Featuring suggestions and tips from Texas Humane Legislation Network’s Executive Director Shelby Bobosky

Did you know that with a couple of minutes of your time, you can advocate for the animals and effectuate change with Texas laws? This year, a piece of legislation that could improve the lives of canines that live outside is the “Safe Outdoor Dogs” bill, House Bill 873, and Senate Bill 474.

HB 873, filed by Representative Nicole Collier, and SB 474, filed by Senator Eddie Lucio, improves the current law through a few simple but key clarifications. HB 873 and SB 474 defines adequate shelter to protect dogs from extreme outdoor temperatures and prevents the use of overly heavy, cruel chain restraints.

The bill also ensures dogs have access to drinking water and can move around without being trapped in standing water or mud. HB 873 and SB 474 explicitly exempts outdoor sporting activities like camping, herding, and field trials. Additionally, this bill does not penalize people who humanely tether their dogs, and it does not outlaw tethering. Finally, the bill strikes the 24-hour waiting period to allow law enforcement to address critical situations immediately, instead of only after tragedy has struck.

To successfully pass this legislation, it is tremendously helpful for those working in animal welfare to become advocates. Your elected officials want to hear from their constituents and know that people in their district care about the bill. Find out who represents you today, and then get involved by doing the following:

  • Make the time to call or email your legislators to request their support. You can also request to have a virtual meeting with the elected official by calling their phone number and saying, “I would like to Zoom with either the Representative/Senator or staffer that works on House Bill 873/Senate Bill 474.”
  • Be sure to do some research on your legislator’s voting history on animal welfare issues. You can find your elected official’s voting scorecard on Texas Humane Legislation Network’s website here. If they have a 100% score, thank them! If you have concerns about why they’ve voted for certain legislation in the past, kindly ask them for their reasoning.
  • Be respectful of, and efficient with, the time that you are allotted. When your time is up, your time is up! To be most effective, you may want to write out your testimony and practice it.
  • Bring fact sheets with you to the meeting. Offer to send them to the person you are speaking with after the call. If you have any props to show, for example, a heavy chain you may have removed from a dog, bring them to your meeting and explain that it is legal to restrain dogs with it.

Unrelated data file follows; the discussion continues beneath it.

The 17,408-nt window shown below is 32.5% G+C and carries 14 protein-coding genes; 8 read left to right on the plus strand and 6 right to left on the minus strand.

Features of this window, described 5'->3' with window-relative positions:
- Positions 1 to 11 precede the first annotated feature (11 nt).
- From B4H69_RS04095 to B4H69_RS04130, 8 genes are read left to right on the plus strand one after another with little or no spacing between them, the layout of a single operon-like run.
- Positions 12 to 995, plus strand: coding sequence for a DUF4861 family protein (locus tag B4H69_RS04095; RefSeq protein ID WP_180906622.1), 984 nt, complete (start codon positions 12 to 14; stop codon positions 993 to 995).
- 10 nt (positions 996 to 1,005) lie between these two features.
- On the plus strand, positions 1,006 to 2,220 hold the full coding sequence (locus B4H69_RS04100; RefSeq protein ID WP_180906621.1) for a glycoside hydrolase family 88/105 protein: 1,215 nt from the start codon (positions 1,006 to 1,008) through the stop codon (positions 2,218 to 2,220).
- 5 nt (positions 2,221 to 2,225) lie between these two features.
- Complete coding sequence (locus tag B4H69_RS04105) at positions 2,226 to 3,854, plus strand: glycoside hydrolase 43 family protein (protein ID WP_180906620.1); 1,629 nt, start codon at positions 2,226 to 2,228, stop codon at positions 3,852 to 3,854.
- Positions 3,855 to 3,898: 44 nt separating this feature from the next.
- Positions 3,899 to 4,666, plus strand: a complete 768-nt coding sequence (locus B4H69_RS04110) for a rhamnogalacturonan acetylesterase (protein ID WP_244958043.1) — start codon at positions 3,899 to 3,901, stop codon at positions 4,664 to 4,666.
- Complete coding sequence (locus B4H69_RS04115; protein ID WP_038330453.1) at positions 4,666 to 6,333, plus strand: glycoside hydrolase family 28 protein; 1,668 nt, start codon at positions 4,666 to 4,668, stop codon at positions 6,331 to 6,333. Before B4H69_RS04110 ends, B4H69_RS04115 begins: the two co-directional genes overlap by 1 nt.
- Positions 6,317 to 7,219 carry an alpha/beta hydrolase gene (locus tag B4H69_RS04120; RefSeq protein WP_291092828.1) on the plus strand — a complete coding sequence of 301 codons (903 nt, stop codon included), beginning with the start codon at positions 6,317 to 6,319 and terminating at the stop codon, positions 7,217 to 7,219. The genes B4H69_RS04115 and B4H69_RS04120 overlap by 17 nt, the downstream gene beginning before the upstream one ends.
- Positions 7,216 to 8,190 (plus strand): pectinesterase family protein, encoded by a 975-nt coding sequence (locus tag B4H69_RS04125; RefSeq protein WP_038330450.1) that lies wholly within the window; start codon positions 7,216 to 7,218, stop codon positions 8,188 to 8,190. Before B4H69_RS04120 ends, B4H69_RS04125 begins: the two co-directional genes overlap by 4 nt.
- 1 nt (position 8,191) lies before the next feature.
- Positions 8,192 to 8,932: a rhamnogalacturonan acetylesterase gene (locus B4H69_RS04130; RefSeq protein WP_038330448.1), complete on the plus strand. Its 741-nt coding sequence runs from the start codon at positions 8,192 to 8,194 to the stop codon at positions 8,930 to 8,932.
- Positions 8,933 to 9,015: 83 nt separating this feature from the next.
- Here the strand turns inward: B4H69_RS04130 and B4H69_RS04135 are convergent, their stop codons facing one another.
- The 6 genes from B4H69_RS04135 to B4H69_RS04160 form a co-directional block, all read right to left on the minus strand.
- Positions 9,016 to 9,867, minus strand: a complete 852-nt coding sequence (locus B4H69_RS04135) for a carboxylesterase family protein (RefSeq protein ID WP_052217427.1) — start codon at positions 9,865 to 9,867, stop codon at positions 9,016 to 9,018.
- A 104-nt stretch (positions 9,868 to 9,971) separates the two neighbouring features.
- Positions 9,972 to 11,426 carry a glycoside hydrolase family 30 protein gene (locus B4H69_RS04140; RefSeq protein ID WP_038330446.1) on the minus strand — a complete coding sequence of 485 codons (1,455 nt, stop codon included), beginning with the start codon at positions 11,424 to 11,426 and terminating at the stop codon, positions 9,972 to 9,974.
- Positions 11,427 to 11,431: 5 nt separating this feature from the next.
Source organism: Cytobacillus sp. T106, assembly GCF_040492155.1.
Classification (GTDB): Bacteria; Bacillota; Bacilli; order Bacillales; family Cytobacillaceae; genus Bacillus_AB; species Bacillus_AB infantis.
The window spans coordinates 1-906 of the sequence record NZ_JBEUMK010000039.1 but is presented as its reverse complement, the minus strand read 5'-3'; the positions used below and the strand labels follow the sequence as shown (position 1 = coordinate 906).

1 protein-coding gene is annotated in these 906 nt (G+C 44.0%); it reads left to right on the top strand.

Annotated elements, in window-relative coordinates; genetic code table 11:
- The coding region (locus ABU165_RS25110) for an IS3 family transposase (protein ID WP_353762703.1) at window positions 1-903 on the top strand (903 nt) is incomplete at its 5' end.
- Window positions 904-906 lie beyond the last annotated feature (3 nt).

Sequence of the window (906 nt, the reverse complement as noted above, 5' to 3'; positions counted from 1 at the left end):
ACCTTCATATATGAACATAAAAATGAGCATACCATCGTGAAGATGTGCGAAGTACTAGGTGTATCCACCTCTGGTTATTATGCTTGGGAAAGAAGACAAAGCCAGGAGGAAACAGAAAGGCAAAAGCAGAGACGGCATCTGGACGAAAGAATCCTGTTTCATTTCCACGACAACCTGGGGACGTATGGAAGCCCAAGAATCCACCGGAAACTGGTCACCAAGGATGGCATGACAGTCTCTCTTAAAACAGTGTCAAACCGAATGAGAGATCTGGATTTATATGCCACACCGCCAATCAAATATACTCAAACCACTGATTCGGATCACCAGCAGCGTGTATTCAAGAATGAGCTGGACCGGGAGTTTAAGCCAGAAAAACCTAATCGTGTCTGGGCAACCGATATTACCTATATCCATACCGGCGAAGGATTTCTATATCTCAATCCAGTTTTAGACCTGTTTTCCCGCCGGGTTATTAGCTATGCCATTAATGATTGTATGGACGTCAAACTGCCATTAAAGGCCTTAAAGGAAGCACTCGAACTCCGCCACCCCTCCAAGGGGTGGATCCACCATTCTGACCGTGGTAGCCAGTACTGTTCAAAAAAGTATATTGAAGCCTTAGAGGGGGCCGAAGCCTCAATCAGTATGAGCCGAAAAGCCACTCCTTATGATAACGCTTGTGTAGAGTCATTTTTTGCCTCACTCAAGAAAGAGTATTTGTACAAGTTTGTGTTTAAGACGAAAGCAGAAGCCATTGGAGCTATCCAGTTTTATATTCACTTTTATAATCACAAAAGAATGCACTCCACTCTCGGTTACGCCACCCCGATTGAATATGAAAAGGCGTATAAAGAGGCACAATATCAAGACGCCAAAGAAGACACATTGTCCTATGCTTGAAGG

• Talk to your legislator/staffer about the bill and why it is important, and feel free to speak about your personal experiences. If you are asked a question about the bill and you do not know the answer, it is perfectly OK to say you will get back to the person with the correct information. Do not make up the answer to a question you are unsure of!
  • Be polite! You will rarely get a chance to speak with the actual legislator, and you will likely speak to someone on the legislator’s staff. The staffer’s opinion of you and what you are trying to advocate for is incredibly important because it speaks to your credibility. Have patience. Courtesy is key. Your bill is just one of the hundreds, maybe thousands, that they are working on. 
  • At the very end of the meeting, make the ask for support. “Could we have Representative/Senator [insert name]’s support of House Bill 873/Senate Bill 474?”
  • Follow up with a handwritten thank you. Do not underestimate its importance.
  • Follow your Representative and Senator on social media. Engage with their posts and find areas where you agree with them, including issues outside of animal welfare. Do not start fights or get involved in the comments section of these sites unless there is untruthful information being shared; keep it civil.
  • Note: If you contact an elected official that does not represent you, you are not one of their constituents. If you are a Texan, they might pay some attention, but legislators generally do not care what those from outside the state are calling about.

Following these tips will help make the meeting with your elected official, or a member of their staff, successful. To stay up to date on HB 873 and SB 474, sign up for Texas Humane Legislation Network’s action alerts by clicking here.